For the tomatillo sauce, place an oven rack a few inches from the broiler. Place tomatillos, jalapenos, onion wedges, and garlic on a roasting pan and broil for 5-6 minutes until starting to char. Flip all the ingredients to the other side and broil for another 5-6 minutes, until tomatillos are soft and blackened.

Allow the vegetables to cool for about 20 minutes. Split the jalapenos in half lengthwise and remove the seeds. (If a hotter sauce is desired, reserve some of the seeds to add to the blender.) Transfer the roasted vegetables and their juices to a blender. Blend until the ingredients are pureed but still a little chunky. Add the cilantro, lime juice, and a generous pinch of salt and pulse a few more times. (The sauce can be made up to 3 days in advance.)

For the pork, heat a few tablespoons bacon grease (or oil) in a large Dutch oven or braising dish over medium-high heat until sizzling.

Meanwhile, combine the flour, salt, and cumin in a large mixing bowl. Add the pork cubes and gently toss to coat. Working in batches, add the pork to the hot grease and cook until browned, about 1 – 2 minutes per side. Remove with a slotted spoon, set aside, and continue with the remaining pork.

Pour the beer into the hot skillet to de-glaze the pan and scrape up any leftover browned bits as the beer bubbles. Return the browned pork cubes to the skillet along with tomatillo sauce. Bring the mixture to a gentle boil; reduce heat and simmer for 15 – 20 minutes to allow flavors to marry. (This dish only gets better with time, so feel free to make a day or two in advance. When reheating, add a glug of chicken stock or water to thin if necessary.)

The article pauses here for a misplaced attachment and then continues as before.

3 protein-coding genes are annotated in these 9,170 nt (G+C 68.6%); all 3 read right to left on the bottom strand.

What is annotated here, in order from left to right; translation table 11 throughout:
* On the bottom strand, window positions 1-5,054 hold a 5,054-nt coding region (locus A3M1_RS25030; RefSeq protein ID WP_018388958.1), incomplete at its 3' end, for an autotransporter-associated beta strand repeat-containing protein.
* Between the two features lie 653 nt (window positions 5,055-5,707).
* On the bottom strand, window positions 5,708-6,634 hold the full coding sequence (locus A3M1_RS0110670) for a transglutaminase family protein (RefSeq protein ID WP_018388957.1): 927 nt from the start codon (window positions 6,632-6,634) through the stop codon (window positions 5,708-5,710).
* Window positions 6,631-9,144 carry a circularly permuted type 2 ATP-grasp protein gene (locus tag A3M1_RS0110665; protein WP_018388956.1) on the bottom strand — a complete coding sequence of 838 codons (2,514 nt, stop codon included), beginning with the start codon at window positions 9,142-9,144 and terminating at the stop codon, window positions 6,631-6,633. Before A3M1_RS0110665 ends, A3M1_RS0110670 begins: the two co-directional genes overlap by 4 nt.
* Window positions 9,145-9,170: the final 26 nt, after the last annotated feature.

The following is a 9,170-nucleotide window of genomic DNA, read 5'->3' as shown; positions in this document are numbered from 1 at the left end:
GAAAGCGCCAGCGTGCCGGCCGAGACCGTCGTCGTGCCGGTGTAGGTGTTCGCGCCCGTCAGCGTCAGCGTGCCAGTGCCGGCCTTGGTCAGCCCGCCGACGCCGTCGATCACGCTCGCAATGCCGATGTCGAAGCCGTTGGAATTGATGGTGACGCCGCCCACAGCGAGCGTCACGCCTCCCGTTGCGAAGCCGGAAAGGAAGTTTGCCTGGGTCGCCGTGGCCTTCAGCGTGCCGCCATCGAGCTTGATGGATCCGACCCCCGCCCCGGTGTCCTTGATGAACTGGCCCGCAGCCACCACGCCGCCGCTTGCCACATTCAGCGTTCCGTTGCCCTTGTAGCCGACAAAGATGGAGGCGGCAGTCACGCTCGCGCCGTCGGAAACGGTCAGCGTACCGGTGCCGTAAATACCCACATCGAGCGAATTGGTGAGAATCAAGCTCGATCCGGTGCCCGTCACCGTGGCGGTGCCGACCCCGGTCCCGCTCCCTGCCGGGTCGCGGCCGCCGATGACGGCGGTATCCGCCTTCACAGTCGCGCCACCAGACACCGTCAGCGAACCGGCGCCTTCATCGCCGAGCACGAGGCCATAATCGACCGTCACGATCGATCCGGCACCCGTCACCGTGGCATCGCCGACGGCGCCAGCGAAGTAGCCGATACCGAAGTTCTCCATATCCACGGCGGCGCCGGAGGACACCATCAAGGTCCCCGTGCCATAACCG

Serve with warmed tortillas, rice, beans, cilantro, and lime wedges.


Produce Perks: Increasing Access to Fresh & Healthy Foods

Everyone knows that The Pearl Market is the place to go for fresh and local produce, meat and other food items.  What you may not know is that the market proudly participates in a unique and highly effective program aimed at helping those in need to eat healthy, fresh and local.  In partnership with Wholesome Wave, the market operates the Produce Perks program. The program incentivizes customers receiving SNAP (formerly Food Stamps) by matching their food purchases dollar for dollar up to $20 using special tokens to purchase fresh fruits, vegetables, plants and seeds.

“This program is a win-win-win.  Customers struggling to afford food are able to double their purchase power, the farmers and food merchants gain access to new customers, and both make the market stronger,” says Dustin Speakman, manager of The Pearl Market.

Between 2015 and 2017, The Pearl Market distributed nearly $11,000 in SNAP benefits and over $5,500 in Produce Perks incentives.

“I came to the market from the nonprofit hunger-relief world, so knowing that the work I do here is still benefiting people in need means a lot.  I have three small boys and know that eating healthy is not cheap. This program goes a long way to make eating fresh and healthy within reach for those in need.”

Posted by Cass Freeland